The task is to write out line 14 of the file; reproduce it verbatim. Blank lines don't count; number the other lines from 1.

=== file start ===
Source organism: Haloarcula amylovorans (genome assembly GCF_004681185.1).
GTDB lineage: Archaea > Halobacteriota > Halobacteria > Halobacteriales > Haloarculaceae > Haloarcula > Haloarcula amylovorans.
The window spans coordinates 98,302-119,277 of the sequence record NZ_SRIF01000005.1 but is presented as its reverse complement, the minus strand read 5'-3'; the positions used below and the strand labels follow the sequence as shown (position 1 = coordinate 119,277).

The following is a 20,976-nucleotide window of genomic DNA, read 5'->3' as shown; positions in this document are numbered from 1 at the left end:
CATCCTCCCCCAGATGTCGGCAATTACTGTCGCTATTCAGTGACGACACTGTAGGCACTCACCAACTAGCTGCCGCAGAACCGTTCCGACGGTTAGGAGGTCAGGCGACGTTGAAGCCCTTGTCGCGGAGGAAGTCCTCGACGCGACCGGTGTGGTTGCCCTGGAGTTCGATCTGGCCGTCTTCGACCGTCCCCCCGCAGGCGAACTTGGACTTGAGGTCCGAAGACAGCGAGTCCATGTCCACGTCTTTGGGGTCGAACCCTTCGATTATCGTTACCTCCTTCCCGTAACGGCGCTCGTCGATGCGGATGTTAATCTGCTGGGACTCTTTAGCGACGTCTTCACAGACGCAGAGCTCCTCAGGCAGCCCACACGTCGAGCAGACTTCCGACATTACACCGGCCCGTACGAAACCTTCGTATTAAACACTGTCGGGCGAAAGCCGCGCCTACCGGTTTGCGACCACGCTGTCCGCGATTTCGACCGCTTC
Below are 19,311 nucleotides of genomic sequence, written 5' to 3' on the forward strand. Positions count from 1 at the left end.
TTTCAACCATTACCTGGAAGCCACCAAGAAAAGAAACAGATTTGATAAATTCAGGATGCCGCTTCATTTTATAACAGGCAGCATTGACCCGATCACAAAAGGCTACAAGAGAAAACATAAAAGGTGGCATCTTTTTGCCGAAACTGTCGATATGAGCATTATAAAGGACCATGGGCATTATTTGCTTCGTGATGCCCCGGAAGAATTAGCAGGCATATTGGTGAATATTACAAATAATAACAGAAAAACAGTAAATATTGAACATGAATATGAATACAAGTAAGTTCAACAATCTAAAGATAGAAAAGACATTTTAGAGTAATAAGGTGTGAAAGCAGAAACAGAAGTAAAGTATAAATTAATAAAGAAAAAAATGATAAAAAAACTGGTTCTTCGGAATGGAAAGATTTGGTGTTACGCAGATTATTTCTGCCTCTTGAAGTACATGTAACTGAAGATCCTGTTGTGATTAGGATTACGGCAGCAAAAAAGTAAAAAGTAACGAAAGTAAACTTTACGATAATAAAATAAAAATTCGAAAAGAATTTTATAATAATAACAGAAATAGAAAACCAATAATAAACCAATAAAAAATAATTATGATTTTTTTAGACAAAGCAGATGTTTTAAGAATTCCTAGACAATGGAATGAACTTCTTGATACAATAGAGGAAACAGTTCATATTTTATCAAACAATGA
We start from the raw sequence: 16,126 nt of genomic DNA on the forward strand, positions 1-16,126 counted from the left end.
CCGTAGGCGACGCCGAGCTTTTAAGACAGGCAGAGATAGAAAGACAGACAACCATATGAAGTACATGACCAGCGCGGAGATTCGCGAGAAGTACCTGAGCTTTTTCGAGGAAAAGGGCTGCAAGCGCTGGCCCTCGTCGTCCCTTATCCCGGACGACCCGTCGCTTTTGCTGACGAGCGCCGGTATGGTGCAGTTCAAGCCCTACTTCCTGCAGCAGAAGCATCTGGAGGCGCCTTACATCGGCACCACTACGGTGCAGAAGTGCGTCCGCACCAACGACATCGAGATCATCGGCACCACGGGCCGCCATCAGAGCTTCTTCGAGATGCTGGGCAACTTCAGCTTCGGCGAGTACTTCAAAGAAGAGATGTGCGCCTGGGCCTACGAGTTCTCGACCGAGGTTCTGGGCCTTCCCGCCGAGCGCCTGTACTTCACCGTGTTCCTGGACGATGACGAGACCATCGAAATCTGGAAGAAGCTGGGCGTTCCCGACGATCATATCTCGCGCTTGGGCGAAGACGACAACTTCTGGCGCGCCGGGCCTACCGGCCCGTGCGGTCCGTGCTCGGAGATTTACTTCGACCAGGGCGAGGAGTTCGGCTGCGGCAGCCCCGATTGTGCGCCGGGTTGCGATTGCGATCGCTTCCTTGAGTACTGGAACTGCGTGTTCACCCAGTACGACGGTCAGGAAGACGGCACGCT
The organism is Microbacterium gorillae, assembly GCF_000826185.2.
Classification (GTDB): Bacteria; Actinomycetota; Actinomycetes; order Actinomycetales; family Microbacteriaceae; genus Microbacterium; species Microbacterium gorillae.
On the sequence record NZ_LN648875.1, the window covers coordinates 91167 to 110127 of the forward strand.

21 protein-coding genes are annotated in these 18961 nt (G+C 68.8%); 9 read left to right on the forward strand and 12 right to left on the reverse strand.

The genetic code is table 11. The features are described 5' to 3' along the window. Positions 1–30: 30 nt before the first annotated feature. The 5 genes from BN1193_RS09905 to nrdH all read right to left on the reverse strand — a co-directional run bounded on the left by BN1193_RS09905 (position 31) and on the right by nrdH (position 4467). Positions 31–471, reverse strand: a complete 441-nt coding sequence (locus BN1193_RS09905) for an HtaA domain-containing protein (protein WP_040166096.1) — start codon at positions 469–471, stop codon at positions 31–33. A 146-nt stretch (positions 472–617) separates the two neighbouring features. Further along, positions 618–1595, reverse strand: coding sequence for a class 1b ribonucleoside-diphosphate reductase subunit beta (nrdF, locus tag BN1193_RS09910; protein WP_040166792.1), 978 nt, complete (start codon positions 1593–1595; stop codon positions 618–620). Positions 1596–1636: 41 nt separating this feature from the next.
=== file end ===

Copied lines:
The genetic code is table 11. The features are described 5' to 3' along the window. Positions 1–30: 30 nt before the first annotated feature. The 5 genes from BN1193_RS09905 to nrdH all read right to left on the reverse strand — a co-directional run bounded on the left by BN1193_RS09905 (position 31) and on the right by nrdH (position 4467). Positions 31–471, reverse strand: a complete 441-nt coding sequence (locus BN1193_RS09905) for an HtaA domain-containing protein (protein WP_040166096.1) — start codon at positions 469–471, stop codon at positions 31–33. A 146-nt stretch (positions 472–617) separates the two neighbouring features. Further along, positions 618–1595, reverse strand: coding sequence for a class 1b ribonucleoside-diphosphate reductase subunit beta (nrdF, locus tag BN1193_RS09910; protein WP_040166792.1), 978 nt, complete (start codon positions 1593–1595; stop codon positions 618–620). Positions 1596–1636: 41 nt separating this feature from the next.